ERO can’t fault three new Charter schools. What will Chris Hipkins spin this as?

Chris Hipkins is going to find this hard to spin his way.

Three new Charter schools got a good grade from the Education Review Office.

Radio NZ’s John Gerritson obviously didn’t get the union memo.

Three new charter schools have made a good start, according to the Education Review Office.

The reports covered two of the publicly-funded private schools in Auckland, Te Kura Māori o Waatea and Pacific Advance Senior School, and one in Whangarei, Te Kāpehu Whetū -Teina.

The reviews were generally positive, but identified problems such as the need to increase enrolments or develop curriculums.

The report for Pacific Advance Senior School said it had 105 students in Years 11 and 12 at the start of this year and the school had done a good job of engaging them in their learning.

It said many students started at the school well below achievement expectations for their age level and to get students confident and able to complete Level 1 NCEA qualification was a significant success for the school.

It said 36 students were awarded Level 1 NCEA, which was 57 percent of the student body.  

“Most of these students had been out of school for at least half a year prior to coming here. The ongoing challenge for staff is to accelerate formal student achievement.”

It said the school also needed to work with other education providers so it could offer students a broader range of subjects.

The report for Te Kapehu Whetu, Teina, said it provided a culturally nurturing and personally enriching environment.

It said the primary school had increasingly capable leadership and the teachers were all appropriately qualified and registered.

“A good start has been made in determining children’s foundation knowledge in maths, reading and writing. The challenge for teachers is to ensure that strategies to support learners to make age-appropriate progress or better are in place.”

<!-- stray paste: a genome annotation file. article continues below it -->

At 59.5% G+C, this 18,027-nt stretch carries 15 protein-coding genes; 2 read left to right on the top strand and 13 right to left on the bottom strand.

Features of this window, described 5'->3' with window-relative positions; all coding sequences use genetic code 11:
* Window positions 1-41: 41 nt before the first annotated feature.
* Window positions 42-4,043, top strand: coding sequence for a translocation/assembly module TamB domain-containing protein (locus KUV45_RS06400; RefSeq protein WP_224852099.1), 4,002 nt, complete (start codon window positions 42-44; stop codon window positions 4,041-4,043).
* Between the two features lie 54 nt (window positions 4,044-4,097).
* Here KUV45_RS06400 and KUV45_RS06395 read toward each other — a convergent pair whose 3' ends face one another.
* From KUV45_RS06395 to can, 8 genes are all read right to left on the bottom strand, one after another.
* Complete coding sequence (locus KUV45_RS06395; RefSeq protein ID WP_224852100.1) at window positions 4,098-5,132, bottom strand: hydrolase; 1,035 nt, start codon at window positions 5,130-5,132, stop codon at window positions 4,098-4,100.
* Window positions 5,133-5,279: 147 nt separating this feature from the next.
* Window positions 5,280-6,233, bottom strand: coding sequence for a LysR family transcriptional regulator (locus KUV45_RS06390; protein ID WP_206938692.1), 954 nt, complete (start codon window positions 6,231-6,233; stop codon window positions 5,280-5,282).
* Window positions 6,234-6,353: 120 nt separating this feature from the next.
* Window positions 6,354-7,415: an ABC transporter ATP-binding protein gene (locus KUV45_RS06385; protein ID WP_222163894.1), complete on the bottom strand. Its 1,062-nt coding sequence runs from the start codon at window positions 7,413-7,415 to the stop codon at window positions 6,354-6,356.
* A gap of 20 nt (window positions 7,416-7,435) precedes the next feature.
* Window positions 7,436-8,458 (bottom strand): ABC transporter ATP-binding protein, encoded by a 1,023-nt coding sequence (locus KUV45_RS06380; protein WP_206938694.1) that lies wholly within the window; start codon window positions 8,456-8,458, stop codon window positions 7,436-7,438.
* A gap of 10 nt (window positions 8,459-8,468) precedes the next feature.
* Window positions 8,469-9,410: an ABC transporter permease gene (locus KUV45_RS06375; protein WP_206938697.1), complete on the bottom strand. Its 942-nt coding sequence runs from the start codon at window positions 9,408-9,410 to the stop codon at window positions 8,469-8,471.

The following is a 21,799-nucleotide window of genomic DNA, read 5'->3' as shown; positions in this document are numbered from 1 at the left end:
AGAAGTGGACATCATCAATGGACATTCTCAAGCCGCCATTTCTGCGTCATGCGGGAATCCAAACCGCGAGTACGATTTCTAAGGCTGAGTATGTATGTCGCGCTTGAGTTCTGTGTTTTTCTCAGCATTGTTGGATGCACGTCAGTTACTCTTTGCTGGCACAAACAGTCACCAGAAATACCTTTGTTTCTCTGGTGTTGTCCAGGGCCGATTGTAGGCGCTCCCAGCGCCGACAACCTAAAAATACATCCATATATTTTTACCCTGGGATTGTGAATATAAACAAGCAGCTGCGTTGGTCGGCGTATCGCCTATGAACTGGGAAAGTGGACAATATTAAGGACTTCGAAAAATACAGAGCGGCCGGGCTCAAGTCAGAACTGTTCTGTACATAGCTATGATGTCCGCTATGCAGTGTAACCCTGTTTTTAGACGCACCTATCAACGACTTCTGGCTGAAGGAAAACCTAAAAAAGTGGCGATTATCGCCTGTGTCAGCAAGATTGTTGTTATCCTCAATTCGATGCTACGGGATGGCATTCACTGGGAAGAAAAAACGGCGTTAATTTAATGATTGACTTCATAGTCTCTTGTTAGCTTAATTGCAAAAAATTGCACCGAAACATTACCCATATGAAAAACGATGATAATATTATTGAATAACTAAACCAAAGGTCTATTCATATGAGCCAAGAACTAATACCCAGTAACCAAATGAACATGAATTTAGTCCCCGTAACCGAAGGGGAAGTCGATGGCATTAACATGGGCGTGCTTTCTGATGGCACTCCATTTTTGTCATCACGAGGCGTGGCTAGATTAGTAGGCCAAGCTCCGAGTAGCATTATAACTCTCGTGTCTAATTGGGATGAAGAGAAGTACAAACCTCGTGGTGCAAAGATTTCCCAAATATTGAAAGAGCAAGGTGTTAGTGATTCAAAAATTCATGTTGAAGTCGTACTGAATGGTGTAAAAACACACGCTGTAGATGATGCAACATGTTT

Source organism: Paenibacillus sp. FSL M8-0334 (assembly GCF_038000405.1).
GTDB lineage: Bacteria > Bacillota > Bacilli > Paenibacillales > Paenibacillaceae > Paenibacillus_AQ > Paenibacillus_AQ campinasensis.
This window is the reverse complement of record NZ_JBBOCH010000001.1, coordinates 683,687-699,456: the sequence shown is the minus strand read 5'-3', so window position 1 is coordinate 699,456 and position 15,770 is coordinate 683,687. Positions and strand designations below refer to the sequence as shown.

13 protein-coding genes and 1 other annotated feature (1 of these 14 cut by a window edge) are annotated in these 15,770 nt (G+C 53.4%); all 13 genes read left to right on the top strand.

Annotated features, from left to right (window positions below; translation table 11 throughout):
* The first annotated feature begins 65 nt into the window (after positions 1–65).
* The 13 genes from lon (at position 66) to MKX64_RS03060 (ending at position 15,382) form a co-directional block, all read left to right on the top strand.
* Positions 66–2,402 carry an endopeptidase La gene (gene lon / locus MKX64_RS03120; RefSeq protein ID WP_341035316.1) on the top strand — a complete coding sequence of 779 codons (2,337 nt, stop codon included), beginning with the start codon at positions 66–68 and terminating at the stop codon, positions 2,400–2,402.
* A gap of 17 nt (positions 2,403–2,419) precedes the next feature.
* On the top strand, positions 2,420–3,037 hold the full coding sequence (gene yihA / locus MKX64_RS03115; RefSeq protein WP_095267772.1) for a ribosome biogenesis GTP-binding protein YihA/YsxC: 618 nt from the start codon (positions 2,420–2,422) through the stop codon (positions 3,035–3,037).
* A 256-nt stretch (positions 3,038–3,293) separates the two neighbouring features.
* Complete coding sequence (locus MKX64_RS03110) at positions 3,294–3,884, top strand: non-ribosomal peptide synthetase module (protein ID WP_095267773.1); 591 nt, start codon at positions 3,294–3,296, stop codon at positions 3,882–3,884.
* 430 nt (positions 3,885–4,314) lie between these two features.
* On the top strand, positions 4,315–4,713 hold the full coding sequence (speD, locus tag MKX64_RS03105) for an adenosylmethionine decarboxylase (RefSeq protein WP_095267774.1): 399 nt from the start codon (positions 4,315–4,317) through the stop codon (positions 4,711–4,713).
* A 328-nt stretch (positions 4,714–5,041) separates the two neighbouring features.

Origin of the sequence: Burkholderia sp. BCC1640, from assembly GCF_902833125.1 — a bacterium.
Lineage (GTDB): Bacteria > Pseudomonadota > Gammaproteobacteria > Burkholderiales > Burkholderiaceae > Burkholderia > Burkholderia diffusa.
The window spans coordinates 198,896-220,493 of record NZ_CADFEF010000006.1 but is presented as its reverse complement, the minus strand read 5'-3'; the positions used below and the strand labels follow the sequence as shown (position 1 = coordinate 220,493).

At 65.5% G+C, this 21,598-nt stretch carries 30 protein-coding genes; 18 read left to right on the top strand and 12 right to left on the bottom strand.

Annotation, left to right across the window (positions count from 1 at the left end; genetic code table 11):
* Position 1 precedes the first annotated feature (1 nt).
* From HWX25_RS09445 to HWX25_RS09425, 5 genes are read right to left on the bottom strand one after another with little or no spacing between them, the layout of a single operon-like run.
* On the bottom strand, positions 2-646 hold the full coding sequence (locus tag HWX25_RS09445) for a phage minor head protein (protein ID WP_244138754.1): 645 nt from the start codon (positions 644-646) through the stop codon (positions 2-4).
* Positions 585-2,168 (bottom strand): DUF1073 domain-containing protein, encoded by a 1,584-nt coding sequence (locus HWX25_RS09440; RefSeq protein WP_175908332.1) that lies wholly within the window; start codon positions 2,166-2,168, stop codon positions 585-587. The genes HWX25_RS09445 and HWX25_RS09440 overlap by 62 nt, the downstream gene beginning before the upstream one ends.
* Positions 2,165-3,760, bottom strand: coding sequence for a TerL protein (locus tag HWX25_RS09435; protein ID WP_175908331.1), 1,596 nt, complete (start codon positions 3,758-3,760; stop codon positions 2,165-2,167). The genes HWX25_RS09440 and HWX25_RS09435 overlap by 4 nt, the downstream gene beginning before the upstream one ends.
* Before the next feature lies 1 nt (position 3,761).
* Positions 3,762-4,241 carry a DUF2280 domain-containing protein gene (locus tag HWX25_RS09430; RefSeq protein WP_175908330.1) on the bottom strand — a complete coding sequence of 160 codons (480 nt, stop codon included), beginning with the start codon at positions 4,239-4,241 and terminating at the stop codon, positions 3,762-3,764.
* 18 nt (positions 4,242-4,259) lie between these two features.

The review office said Te Kura Maori o Waatea had 51 students at the start of 2016 and was progressing toward meeting the guaranteed minimum roll for which it was funded. Last year the minimum roll was 60.

It said the principal provided effective leadership and teachers were making increasingly good use of achievement data to identify students’ strengths and weaknesses.

Labour are going to face a real problem in coming years. They have painted themselves into a corner over Charter schools and they are performing well. The one that wasn’t was closed down. It’s a pity poorly performing State schools aren’t closed down.

Parents and students are benefiting and after another three years of a National led government it will be very difficult to turn back the tide. Maori, in particular, are benefiting,

Chris Hipkins has made a rod for Labour’s back.

– Radio NZ

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As much at home writing editorials as being the subject of them, Cam has won awards, including the Canon Media Award for his work on the Len Brown/Bevan Chuang story. When he’s not creating the news, he tends to be in it, with protagonists using the courts, media and social media to deliver financial as well as death threats.

They say that news is something that someone, somewhere, wants kept quiet. Cam Slater doesn’t do quiet and, as a result, he is a polarising, controversial but highly effective journalist who takes no prisoners.

He is fearless in his pursuit of a story.

Love him or loathe him, you can’t ignore him.

To read Cam’s previous articles click on his name in blue.